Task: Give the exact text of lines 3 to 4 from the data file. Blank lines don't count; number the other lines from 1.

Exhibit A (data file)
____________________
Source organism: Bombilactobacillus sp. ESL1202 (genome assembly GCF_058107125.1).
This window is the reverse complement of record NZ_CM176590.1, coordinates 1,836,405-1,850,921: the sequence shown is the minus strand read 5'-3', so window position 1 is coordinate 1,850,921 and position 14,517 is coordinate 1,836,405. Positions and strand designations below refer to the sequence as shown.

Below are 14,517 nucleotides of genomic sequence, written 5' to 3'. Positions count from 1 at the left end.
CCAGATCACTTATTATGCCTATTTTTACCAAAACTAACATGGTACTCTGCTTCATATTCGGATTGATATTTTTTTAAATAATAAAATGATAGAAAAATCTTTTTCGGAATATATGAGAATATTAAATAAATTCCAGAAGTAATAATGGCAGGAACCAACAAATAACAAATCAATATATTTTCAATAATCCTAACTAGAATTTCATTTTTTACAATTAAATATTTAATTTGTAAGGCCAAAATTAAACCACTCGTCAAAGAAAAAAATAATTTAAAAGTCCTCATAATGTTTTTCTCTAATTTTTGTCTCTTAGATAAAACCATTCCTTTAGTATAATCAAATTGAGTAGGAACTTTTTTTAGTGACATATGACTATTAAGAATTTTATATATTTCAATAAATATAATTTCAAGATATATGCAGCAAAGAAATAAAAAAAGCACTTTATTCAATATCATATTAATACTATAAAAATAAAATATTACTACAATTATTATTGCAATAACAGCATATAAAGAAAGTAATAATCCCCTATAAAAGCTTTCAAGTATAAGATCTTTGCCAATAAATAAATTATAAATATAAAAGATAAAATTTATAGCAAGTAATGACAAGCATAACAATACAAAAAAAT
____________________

Below are 14,517 nucleotides of genomic sequence, written 5' to 3'. Positions count from 1 at the left end.
CCAGATCACTTATTATGCCTATTTTTACCAAAACTAACATGGTACTCTGCTTCATATTCGGATTGATATTTTTTTAAATAATAAAATGATAGAAAAATCTTTTTCGGAATATATGAGAATATTAAATAAATTCCAGAAGTAATAATGGCAGGAACCAACAAATAACAAATCAATATATTTTCAATAATCCTAACTAGAATTTCATTTTTTACAATTAAATATTTAATTTGTAAGGCCAAAATTAAACCACTCGTCAAAGAAAAAAATAATTTAAAAGTCCTCATAATGTTTTTCTCTAATTTTTGTCTCTTAGATAAAACCATTCCTTTAGTATAATCAAATTGAGTAGGAACTTTTTTTAGTGACATATGACTATTAAGAATTTTATATATTTCAATAAATATAATTTCAAGATATATGCAGCAAAGAAATAAAAAAAGCACTTTATTCAATATCATATTAATACTATAAAAATAAAATATTACTACAATTATTATTGCAATAACAGCATATAAAGAAAGTAATAATCCCCTATAAAAGCTTTCAAGTATAAGATCTTTGCCAATAAATAAATTATAAATATAAAAGATAAAATTTATAGCAAGTAATGACAAGCATAACAATACAAAAAAAT